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Railroad Accident Report - Collision of Two Trains near Two Harbors, Minnesota, September 30, 2010 Closing Statement, Washington, DC
Deborah A.P. Hersman
Washington, DC

​I want to thank my fellow Board members for their participation today. Let me recognize the NTSB staff members who completed this accident investigation and developed this report, in particular, the staff from the Office of Railroad, Pipeline, and Hazardous Materials Investigations and from the Office of Research and Engineering. Mike Flanigon, the Investigator-in-Charge, and his team did an excellent job. I'd also like to acknowledge the work of retired investigator Jeff Leaman, who was the initial Investigator-in-Charge for this investigation.
This thorough investigation and well-documented report highlight what we know all too well: to err is human.
Too many accidents have demonstrated that after-arrival track authorities are unsafe operating practices on non-signaled track. These track authorities are flawed because they rely on flawless human performance. This is why we reiterate – again – our recommendation that the Federal Railroad Administration prohibit the use of after-arrival track warrants for train movements in non-signaled territory not equipped with a positive train control system. And, this is why we issued specific recommendations to the Class I freight railroads to discontinue this practice.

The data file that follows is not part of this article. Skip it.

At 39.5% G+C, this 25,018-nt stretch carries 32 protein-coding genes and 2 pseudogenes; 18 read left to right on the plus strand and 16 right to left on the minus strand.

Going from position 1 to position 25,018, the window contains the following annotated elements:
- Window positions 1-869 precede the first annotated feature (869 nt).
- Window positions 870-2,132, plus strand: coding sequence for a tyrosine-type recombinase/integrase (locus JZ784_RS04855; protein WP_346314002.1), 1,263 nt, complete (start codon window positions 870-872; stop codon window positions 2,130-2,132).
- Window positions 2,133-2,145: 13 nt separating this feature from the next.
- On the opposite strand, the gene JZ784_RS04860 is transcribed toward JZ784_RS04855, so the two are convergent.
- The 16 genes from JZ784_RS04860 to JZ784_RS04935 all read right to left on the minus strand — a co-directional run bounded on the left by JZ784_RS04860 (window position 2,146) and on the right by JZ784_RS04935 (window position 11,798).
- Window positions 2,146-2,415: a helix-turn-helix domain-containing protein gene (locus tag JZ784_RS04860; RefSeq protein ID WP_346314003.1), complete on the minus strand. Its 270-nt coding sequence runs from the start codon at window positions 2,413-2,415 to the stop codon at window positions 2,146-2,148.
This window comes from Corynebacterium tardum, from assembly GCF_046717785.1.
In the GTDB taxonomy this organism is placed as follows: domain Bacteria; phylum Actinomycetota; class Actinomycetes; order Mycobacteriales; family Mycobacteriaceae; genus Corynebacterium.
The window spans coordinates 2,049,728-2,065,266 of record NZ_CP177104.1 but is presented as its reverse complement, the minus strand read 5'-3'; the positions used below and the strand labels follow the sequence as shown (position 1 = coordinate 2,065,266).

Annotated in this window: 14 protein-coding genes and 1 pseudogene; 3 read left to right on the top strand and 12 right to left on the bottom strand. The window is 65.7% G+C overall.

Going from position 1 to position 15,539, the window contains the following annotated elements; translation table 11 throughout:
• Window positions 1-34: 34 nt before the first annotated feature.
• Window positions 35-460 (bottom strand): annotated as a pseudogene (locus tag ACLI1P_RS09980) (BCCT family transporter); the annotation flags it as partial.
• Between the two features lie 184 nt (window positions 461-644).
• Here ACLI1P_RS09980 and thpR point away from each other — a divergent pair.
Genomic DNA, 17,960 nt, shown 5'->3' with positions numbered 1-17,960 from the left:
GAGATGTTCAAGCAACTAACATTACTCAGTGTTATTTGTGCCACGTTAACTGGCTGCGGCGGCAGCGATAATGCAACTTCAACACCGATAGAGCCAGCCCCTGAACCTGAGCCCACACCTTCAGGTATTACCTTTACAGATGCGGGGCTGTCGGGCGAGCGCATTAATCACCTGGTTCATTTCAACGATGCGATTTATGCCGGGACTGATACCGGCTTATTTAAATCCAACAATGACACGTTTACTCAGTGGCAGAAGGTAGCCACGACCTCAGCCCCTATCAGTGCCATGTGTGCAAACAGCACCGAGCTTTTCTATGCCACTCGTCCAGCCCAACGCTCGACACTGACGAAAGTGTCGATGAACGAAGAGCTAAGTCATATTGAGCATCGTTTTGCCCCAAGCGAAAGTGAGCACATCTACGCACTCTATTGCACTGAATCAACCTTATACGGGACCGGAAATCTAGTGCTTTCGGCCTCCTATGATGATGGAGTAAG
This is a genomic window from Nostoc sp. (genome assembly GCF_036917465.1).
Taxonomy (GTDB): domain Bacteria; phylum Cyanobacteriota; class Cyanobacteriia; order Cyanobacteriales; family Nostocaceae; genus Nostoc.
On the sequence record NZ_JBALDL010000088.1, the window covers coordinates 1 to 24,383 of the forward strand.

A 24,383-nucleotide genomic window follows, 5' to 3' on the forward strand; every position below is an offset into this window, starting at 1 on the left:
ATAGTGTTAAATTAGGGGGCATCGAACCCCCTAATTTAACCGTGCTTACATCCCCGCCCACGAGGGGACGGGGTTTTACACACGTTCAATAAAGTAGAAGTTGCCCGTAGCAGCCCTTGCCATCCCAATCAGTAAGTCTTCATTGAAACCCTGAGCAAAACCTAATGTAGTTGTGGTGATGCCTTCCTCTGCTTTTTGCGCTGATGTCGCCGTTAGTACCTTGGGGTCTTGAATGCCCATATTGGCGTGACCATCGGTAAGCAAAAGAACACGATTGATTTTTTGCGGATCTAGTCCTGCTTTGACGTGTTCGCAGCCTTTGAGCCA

Let me recognize one major Class I railroad, CSX, which discontinued its use of after-arrival track authorities more than ten years ago.
In this investigation, we also saw two recurring issues that affect human performance: fatigue and cell-phone distraction. We have repeatedly seen the deadliness of fatigue and distraction in investigations across all modes of transportation. Operating heavy machinery – trains, planes, ships and more -- requires alertness and full attention. It also requires crew coordination and communication.
Author Susan M. Dodd wrote that, "Luck is largely a matter of paying attention." That may be true for luck, but we know that for safety there is so much more than paying attention. Attention, vigilance, and discipline are key to safe operations. As are practices – practices that address recurring risks we see on our railroads. It's time to prohibit after-arrival track warrants in non-signaled territory.
We stand adjourned.